- Length in centimeters [ Time Frame: Approximately 4.5 years ]Infant length at 12 months of age.
- Weight in kilograms [ Time Frame: Approximately 4.5 years ]Infant weight at 12 months of age.
- Development by Ages and Stages Questionnaire [ Time Frame: Approximately 4.5 years ]Developmental outcomes defined by the following parameters: communication, gross motor, fine motor, problem solving and personal-social, at 12 months of age using ASQ-3. Lower scores are associated with developmental delay. Cutoffs for 12 month exam are: Communication 15.64, Gross Motor 21.49, Fine Motor 34.5, Problem Solving 27.32, Personal-Social 21.73
- Anxiety by self-report questionnaire [ Time Frame: Approximately 4.5 years ]Anxiety following result disclosure (or 8 weeks post enrollment for the unsequenced group), neonatal discharge and 12 months postpartum.
- Depression/Anxiety by self-report questionnaire [ Time Frame: Approximately 4.5 years ]Depression following result disclosure (or 8 weeks post enrollment for the unsequenced group), neonatal discharge and 12 months postpartum.
- Quality of Life by self-report questionnaire [ Time Frame: Approximately 4.5 years ]Quality of life for the patient and family at 12 months postpartum.
- QALY, measured in cost per year [ Time Frame: Approximately 4.5 years ]Incremental cost per Quality Adjusted Life Year (QALY).
- Phenotypic Expansion - identification of new phenotypes associated with disease- Sequenced Group ONLY [ Time Frame: Approximately 4.5 years ]Apparent prenatal phenotypic expansion from currently defined pediatric phenotypes.
- VUS frequency and outcome- Sequenced Group ONLY [ Time Frame: Approximately 4.5 years ]Variants of uncertain significance (VUS) that have not yet been associated with this disease phenotype.
- GUS frequency and outcome- Sequenced Group ONLY [ Time Frame: Approximately 4.5 years ]VUS subclassified as compelling variants in novel genes that are not yet disease associated (genes of uncertain clinical significance; GUS).
- Digital WES - comparison of coding and non-coding results - Sequenced Group ONLY [ Time Frame: Approximately 4.5 years ]Pathogenic, likely pathogenic and VUS variants identified by sequencing (coding and non-coding regions) compared with coding regions only (digital WES).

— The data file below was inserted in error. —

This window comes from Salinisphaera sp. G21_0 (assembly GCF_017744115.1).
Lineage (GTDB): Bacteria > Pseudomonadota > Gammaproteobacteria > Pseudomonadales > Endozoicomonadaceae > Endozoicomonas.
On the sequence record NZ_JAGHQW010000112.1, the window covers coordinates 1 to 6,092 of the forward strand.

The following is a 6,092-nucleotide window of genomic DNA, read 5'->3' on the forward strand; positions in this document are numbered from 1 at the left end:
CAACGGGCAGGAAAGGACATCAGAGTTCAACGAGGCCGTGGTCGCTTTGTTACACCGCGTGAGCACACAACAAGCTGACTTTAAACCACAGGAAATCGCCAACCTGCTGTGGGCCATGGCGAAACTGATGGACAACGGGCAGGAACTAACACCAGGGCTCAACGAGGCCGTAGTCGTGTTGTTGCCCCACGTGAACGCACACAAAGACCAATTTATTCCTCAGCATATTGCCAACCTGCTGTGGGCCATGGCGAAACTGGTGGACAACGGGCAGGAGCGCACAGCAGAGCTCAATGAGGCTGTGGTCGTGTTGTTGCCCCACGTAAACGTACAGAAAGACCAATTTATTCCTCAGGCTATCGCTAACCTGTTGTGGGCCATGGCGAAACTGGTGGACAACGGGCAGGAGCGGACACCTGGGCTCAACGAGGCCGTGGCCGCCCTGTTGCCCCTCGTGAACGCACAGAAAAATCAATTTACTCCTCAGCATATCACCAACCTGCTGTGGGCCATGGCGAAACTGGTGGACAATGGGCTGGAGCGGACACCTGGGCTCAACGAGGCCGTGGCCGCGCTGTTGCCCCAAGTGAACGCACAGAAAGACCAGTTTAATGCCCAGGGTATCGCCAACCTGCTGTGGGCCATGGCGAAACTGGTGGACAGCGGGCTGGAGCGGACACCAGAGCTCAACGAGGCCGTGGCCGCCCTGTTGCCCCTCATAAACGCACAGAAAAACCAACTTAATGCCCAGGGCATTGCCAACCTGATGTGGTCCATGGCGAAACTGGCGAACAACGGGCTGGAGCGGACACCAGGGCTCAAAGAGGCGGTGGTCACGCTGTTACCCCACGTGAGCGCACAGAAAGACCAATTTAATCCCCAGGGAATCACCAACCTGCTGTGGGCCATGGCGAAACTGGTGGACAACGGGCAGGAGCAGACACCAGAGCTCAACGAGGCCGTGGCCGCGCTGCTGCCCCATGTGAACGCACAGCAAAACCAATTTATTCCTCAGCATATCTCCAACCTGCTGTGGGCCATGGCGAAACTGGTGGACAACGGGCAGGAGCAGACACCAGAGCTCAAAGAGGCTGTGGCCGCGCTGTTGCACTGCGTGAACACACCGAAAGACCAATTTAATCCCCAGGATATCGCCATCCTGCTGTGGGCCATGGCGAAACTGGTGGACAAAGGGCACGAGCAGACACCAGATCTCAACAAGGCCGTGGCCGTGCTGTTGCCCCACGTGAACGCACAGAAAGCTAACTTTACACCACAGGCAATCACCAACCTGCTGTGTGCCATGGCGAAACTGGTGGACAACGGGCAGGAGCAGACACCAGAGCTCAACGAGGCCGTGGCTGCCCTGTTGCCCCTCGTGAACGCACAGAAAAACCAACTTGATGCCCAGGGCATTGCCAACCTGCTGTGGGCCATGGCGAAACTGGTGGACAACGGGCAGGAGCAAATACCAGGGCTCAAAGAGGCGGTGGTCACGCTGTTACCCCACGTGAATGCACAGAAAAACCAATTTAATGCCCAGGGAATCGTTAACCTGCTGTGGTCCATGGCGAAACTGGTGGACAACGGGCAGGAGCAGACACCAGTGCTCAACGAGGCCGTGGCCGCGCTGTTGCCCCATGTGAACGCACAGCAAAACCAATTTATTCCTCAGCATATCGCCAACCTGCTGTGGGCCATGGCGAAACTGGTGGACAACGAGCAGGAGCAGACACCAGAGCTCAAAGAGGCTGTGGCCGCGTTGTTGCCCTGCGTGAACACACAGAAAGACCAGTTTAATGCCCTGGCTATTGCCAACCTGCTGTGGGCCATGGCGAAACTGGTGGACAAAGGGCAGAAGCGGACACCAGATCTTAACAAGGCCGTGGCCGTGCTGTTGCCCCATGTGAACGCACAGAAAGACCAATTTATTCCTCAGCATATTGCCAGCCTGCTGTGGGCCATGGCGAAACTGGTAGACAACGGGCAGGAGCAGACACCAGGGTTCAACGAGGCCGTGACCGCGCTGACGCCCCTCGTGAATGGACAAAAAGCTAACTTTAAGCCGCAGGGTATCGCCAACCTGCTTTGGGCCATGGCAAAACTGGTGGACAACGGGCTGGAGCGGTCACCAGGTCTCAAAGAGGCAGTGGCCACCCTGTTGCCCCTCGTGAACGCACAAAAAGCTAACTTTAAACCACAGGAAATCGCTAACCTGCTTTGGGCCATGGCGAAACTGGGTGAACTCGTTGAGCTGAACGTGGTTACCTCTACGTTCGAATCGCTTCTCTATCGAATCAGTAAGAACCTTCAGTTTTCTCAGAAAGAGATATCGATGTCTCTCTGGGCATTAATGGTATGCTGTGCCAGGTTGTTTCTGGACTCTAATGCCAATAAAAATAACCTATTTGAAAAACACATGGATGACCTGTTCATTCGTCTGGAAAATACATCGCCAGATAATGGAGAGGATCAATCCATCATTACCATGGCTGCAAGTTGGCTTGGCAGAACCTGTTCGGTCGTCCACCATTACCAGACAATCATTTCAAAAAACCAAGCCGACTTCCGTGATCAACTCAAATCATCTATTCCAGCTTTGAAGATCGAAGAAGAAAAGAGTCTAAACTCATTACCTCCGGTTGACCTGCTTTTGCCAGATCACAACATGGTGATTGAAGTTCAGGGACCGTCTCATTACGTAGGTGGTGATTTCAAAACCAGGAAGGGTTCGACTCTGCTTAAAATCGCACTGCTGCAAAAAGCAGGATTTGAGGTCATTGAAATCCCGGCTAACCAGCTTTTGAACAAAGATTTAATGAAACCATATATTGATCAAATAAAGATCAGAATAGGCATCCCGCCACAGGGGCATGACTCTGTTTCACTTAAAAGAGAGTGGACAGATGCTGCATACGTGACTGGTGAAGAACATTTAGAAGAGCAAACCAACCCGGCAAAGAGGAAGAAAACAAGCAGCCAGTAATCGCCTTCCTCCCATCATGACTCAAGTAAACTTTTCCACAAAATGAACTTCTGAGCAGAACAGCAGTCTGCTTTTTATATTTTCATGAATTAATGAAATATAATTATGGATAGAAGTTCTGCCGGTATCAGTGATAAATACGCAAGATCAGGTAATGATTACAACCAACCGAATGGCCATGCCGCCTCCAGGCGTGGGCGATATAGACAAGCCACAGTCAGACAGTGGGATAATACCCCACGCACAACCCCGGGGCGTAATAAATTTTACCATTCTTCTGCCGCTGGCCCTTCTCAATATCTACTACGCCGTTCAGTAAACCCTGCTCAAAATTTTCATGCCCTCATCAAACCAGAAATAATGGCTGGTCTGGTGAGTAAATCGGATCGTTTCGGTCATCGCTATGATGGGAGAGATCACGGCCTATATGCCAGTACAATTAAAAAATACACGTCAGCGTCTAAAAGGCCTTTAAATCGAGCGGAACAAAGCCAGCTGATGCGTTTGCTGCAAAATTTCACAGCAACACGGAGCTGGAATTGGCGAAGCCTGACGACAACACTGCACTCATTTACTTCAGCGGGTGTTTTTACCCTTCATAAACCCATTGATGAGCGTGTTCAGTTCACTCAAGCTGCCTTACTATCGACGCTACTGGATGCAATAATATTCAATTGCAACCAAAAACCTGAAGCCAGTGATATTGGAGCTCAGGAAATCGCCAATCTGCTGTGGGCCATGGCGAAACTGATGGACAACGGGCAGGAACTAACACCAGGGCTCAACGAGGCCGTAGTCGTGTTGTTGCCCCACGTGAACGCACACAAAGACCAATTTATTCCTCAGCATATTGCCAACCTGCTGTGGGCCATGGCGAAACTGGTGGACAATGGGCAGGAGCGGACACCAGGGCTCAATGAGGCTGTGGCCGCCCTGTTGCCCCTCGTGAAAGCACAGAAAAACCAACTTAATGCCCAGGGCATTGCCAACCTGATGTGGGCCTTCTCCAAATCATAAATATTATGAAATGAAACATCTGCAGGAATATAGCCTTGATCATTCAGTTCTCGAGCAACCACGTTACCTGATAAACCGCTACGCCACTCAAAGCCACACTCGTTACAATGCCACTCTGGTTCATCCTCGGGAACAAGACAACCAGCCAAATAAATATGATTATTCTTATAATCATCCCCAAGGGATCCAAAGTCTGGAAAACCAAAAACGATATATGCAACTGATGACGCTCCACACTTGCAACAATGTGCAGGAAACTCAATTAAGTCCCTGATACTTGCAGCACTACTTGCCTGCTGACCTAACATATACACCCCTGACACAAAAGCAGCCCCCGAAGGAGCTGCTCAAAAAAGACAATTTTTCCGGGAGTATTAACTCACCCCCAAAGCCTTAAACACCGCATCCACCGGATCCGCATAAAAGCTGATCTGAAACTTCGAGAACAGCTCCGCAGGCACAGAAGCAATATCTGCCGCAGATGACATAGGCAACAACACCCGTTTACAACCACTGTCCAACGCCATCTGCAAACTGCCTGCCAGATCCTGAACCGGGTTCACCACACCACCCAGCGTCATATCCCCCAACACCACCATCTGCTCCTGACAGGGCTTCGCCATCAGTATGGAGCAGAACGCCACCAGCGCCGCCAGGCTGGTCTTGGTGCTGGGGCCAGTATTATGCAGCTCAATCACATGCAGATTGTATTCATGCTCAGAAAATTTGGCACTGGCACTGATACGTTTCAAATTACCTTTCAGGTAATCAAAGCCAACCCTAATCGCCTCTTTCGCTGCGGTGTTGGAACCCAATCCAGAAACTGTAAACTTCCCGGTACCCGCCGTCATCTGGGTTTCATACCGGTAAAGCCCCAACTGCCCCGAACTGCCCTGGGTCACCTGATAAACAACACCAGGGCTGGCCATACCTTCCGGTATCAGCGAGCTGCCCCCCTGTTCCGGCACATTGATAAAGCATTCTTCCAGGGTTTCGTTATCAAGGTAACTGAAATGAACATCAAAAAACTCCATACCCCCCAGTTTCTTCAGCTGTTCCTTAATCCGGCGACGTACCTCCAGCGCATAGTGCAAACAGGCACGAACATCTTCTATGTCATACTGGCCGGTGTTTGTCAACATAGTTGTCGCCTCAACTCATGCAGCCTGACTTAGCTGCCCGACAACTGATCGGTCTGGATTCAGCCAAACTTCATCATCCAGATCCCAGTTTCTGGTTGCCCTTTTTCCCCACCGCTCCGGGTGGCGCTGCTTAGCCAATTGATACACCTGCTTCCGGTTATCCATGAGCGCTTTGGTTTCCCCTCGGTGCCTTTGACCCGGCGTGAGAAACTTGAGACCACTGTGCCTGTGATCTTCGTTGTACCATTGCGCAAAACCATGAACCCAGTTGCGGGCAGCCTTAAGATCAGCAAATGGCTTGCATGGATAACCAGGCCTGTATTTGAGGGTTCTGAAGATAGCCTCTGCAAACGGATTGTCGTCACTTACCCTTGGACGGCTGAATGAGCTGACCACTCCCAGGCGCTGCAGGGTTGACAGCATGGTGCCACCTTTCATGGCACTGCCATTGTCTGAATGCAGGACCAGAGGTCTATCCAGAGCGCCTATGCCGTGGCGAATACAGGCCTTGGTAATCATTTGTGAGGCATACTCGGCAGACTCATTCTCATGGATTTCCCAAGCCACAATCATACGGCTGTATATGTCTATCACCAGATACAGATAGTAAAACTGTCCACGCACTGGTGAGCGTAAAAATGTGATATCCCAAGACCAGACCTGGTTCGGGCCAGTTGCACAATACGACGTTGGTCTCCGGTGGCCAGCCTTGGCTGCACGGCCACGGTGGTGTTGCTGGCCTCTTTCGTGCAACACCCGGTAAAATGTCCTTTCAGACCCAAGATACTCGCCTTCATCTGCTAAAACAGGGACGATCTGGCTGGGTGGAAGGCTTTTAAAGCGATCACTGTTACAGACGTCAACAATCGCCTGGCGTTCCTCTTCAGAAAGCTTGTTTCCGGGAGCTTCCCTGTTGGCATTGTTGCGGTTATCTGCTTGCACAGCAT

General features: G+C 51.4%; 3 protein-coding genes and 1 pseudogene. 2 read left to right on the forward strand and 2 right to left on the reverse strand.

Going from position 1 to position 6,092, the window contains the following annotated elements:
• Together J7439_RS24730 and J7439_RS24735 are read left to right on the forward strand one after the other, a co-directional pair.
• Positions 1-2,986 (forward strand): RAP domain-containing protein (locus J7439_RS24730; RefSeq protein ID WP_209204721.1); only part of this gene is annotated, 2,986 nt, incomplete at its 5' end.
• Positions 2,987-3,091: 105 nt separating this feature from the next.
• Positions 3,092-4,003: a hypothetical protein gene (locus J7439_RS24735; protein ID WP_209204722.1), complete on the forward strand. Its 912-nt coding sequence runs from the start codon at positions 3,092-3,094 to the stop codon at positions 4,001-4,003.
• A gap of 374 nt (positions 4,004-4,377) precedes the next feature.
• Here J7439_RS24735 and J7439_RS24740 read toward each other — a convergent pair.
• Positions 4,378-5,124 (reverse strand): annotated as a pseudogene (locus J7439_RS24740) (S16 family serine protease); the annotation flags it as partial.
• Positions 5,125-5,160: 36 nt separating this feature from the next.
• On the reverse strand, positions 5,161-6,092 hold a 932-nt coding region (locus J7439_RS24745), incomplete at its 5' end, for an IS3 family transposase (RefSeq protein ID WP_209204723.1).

- Proband Only Versus Trio - comparison of results between trio and proband only - Sequenced Group ONLY [ Time Frame: Approximately 4.5 years ]Pathogenic, likely pathogenic and VUS variants identified by analysis of a proband alone compared to a proband-parent trio.
- Change in Management (healthcare) as Determined by NICU physician and record review - Sequenced Group ONLY [ Time Frame: Approximately 4.5 years ]Change in management decisions attributable to genomic results defined as changes to the patient's treatment plan or changes to the counseling of the patient/family regarding the immediate or long-term medical management.
- Parental Understanding by self-report questionnaire - Sequenced Group ONLY [ Time Frame: Approximately 4.5 years ]Accuracy of parental understanding of genetic test results.
- Parental Support Needs - by self-report questionnaire - Sequenced Group ONLY [ Time Frame: Approximately 4.5 years ]Educational/counseling and social support needs of the mother and father.
- Classification Over Time (Change in the sequencing result over time) - Sequenced Group ONLY [ Time Frame: Approximately 4.5 years ]Changes in classification of sequencing variants over time.
- Turnaround Time - Sequenced Group ONLY [ Time Frame: Approximately 4.5 years ]Turnaround time of sequencing components and how it changes over time.
Biospecimen Retention: Samples With DNA
To learn more about this study, you or your doctor may contact the study research staff using the contact information provided by the sponsor.
Please refer to this study by its ClinicalTrials.gov identifier (NCT number): NCT03936101
|Contact: Melissa Stosic, MSfirstname.lastname@example.org|
|United States, New York|
|Columbia University Medical Center||Recruiting|
|New York, New York, United States, 10032|
|Contact: Ronald Wapner, MD 212-305-1521|
|United States, North Carolina|
|University of North Carolina Chapel Hill||Recruiting|
|Chapel Hill, North Carolina, United States, 27514|
|Contact: Kelly Gilmore, MS 919-966-2229 Kelly_gilmore@med.unc.edu|
|Principal Investigator: Neeta Vora, MD|
|United States, Texas|
|Baylor College of Medicine||Recruiting|
|Houston, Texas, United States, 77030|
|Contact: Lauren Westerfield, MS, CGC 832-826-7483 email@example.com|
|Principal Investigator: Ignatia Van den Veyver, MD|
|Principal Investigator:||Ronald Wapner, MD||Columbia University Irving Medical Center|